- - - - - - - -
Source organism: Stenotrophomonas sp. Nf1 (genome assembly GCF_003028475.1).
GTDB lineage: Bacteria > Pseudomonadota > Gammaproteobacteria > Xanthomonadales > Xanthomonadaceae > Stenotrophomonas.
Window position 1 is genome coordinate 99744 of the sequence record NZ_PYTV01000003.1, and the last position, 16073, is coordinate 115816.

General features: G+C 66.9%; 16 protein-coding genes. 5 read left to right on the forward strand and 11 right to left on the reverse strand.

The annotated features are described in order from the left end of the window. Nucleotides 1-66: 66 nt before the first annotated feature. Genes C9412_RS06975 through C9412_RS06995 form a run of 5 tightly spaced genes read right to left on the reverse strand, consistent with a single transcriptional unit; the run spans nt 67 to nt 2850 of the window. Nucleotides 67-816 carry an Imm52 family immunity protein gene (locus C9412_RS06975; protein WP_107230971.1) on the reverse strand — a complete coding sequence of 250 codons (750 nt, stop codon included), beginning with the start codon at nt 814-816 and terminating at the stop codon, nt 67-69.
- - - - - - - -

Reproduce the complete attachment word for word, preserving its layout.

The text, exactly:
Source organism: Stenotrophomonas sp. Nf1 (genome assembly GCF_003028475.1).
GTDB lineage: Bacteria > Pseudomonadota > Gammaproteobacteria > Xanthomonadales > Xanthomonadaceae > Stenotrophomonas.
Window position 1 is genome coordinate 99744 of the sequence record NZ_PYTV01000003.1, and the last position, 16073, is coordinate 115816.

General features: G+C 66.9%; 16 protein-coding genes. 5 read left to right on the forward strand and 11 right to left on the reverse strand.

The annotated features are described in order from the left end of the window. Nucleotides 1-66: 66 nt before the first annotated feature. Genes C9412_RS06975 through C9412_RS06995 form a run of 5 tightly spaced genes read right to left on the reverse strand, consistent with a single transcriptional unit; the run spans nt 67 to nt 2850 of the window. Nucleotides 67-816 carry an Imm52 family immunity protein gene (locus C9412_RS06975; protein WP_107230971.1) on the reverse strand — a complete coding sequence of 250 codons (750 nt, stop codon included), beginning with the start codon at nt 814-816 and terminating at the stop codon, nt 67-69.